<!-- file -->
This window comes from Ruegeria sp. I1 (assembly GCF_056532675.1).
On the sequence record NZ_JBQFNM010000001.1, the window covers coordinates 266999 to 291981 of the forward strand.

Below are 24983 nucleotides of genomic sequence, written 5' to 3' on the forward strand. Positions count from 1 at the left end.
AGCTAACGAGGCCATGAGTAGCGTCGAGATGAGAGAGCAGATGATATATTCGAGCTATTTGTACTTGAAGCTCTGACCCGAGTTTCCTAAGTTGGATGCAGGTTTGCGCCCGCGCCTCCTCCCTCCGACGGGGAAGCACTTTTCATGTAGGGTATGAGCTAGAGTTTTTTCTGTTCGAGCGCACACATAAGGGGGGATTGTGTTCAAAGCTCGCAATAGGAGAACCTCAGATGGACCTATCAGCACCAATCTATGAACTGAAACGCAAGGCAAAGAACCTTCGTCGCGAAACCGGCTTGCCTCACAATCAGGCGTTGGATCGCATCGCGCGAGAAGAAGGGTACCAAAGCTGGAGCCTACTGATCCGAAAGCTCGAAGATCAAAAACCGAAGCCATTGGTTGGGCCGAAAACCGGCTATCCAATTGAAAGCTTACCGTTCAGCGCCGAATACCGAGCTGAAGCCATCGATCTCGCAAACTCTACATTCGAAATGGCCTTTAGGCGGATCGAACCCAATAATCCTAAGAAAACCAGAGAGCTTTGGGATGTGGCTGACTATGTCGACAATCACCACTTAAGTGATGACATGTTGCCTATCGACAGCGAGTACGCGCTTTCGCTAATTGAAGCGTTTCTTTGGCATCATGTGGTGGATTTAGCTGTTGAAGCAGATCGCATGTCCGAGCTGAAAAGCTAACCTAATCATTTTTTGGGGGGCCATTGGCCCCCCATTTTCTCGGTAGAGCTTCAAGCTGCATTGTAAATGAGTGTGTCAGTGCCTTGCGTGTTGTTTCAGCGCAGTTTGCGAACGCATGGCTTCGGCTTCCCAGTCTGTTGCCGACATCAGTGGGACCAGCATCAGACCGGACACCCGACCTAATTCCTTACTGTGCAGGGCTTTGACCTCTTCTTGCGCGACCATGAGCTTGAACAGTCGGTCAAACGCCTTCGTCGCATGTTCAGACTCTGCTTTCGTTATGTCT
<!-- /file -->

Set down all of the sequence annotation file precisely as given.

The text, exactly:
This window comes from Ruegeria sp. I1 (assembly GCF_056532675.1).
On the sequence record NZ_JBQFNM010000001.1, the window covers coordinates 266999 to 291981 of the forward strand.

Below are 24983 nucleotides of genomic sequence, written 5' to 3' on the forward strand. Positions count from 1 at the left end.
AGCTAACGAGGCCATGAGTAGCGTCGAGATGAGAGAGCAGATGATATATTCGAGCTATTTGTACTTGAAGCTCTGACCCGAGTTTCCTAAGTTGGATGCAGGTTTGCGCCCGCGCCTCCTCCCTCCGACGGGGAAGCACTTTTCATGTAGGGTATGAGCTAGAGTTTTTTCTGTTCGAGCGCACACATAAGGGGGGATTGTGTTCAAAGCTCGCAATAGGAGAACCTCAGATGGACCTATCAGCACCAATCTATGAACTGAAACGCAAGGCAAAGAACCTTCGTCGCGAAACCGGCTTGCCTCACAATCAGGCGTTGGATCGCATCGCGCGAGAAGAAGGGTACCAAAGCTGGAGCCTACTGATCCGAAAGCTCGAAGATCAAAAACCGAAGCCATTGGTTGGGCCGAAAACCGGCTATCCAATTGAAAGCTTACCGTTCAGCGCCGAATACCGAGCTGAAGCCATCGATCTCGCAAACTCTACATTCGAAATGGCCTTTAGGCGGATCGAACCCAATAATCCTAAGAAAACCAGAGAGCTTTGGGATGTGGCTGACTATGTCGACAATCACCACTTAAGTGATGACATGTTGCCTATCGACAGCGAGTACGCGCTTTCGCTAATTGAAGCGTTTCTTTGGCATCATGTGGTGGATTTAGCTGTTGAAGCAGATCGCATGTCCGAGCTGAAAAGCTAACCTAATCATTTTTTGGGGGGCCATTGGCCCCCCATTTTCTCGGTAGAGCTTCAAGCTGCATTGTAAATGAGTGTGTCAGTGCCTTGCGTGTTGTTTCAGCGCAGTTTGCGAACGCATGGCTTCGGCTTCCCAGTCTGTTGCCGACATCAGTGGGACCAGCATCAGACCGGACACCCGACCTAATTCCTTACTGTGCAGGGCTTTGACCTCTTCTTGCGCGACCATGAGCTTGAACAGTCGGTCAAACGCCTTCGTCGCATGTTCAGACTCTGCTTTCGTTATGTCT